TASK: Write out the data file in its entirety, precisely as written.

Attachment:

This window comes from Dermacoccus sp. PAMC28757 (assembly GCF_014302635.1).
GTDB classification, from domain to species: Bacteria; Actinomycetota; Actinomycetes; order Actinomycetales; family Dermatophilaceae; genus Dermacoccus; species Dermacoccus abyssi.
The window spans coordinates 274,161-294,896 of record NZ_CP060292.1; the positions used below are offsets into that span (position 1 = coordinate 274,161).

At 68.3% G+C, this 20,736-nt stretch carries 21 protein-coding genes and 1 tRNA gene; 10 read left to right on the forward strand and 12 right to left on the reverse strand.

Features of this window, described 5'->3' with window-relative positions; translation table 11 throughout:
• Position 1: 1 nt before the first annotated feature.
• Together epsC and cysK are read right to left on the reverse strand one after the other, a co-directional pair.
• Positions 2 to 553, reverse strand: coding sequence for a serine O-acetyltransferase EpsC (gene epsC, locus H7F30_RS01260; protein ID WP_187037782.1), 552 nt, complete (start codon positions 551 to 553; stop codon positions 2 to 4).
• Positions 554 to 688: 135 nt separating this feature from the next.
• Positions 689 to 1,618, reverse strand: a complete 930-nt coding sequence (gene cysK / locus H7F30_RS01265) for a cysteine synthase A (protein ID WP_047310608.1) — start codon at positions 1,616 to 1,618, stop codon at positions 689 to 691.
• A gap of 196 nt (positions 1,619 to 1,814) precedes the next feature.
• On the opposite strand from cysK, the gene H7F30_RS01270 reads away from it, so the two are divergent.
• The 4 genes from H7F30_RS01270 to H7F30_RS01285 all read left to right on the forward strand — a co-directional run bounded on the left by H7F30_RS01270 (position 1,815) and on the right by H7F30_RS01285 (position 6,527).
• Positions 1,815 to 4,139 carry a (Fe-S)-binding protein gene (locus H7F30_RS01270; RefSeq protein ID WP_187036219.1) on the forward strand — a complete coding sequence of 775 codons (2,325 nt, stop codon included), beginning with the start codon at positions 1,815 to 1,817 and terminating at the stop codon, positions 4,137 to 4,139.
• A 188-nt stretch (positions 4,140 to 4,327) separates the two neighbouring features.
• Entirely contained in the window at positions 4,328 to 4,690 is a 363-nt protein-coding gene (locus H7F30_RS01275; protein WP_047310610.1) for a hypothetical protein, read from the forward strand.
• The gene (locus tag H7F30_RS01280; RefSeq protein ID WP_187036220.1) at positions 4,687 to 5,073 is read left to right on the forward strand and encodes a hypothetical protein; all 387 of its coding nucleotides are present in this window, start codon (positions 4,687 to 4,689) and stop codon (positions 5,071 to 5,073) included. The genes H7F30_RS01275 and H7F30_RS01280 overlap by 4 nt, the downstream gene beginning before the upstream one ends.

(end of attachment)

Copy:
This window comes from Dermacoccus sp. PAMC28757 (assembly GCF_014302635.1).
GTDB classification, from domain to species: Bacteria; Actinomycetota; Actinomycetes; order Actinomycetales; family Dermatophilaceae; genus Dermacoccus; species Dermacoccus abyssi.
The window spans coordinates 274,161-294,896 of record NZ_CP060292.1; the positions used below are offsets into that span (position 1 = coordinate 274,161).

At 68.3% G+C, this 20,736-nt stretch carries 21 protein-coding genes and 1 tRNA gene; 10 read left to right on the forward strand and 12 right to left on the reverse strand.

Features of this window, described 5'->3' with window-relative positions; translation table 11 throughout:
• Position 1: 1 nt before the first annotated feature.
• Together epsC and cysK are read right to left on the reverse strand one after the other, a co-directional pair.
• Positions 2 to 553, reverse strand: coding sequence for a serine O-acetyltransferase EpsC (gene epsC, locus H7F30_RS01260; protein ID WP_187037782.1), 552 nt, complete (start codon positions 551 to 553; stop codon positions 2 to 4).
• Positions 554 to 688: 135 nt separating this feature from the next.
• Positions 689 to 1,618, reverse strand: a complete 930-nt coding sequence (gene cysK / locus H7F30_RS01265) for a cysteine synthase A (protein ID WP_047310608.1) — start codon at positions 1,616 to 1,618, stop codon at positions 689 to 691.
• A gap of 196 nt (positions 1,619 to 1,814) precedes the next feature.
• On the opposite strand from cysK, the gene H7F30_RS01270 reads away from it, so the two are divergent.
• The 4 genes from H7F30_RS01270 to H7F30_RS01285 all read left to right on the forward strand — a co-directional run bounded on the left by H7F30_RS01270 (position 1,815) and on the right by H7F30_RS01285 (position 6,527).
• Positions 1,815 to 4,139 carry a (Fe-S)-binding protein gene (locus H7F30_RS01270; RefSeq protein ID WP_187036219.1) on the forward strand — a complete coding sequence of 775 codons (2,325 nt, stop codon included), beginning with the start codon at positions 1,815 to 1,817 and terminating at the stop codon, positions 4,137 to 4,139.
• A 188-nt stretch (positions 4,140 to 4,327) separates the two neighbouring features.
• Entirely contained in the window at positions 4,328 to 4,690 is a 363-nt protein-coding gene (locus H7F30_RS01275; protein WP_047310610.1) for a hypothetical protein, read from the forward strand.
• The gene (locus tag H7F30_RS01280; RefSeq protein ID WP_187036220.1) at positions 4,687 to 5,073 is read left to right on the forward strand and encodes a hypothetical protein; all 387 of its coding nucleotides are present in this window, start codon (positions 4,687 to 4,689) and stop codon (positions 5,071 to 5,073) included. The genes H7F30_RS01275 and H7F30_RS01280 overlap by 4 nt, the downstream gene beginning before the upstream one ends.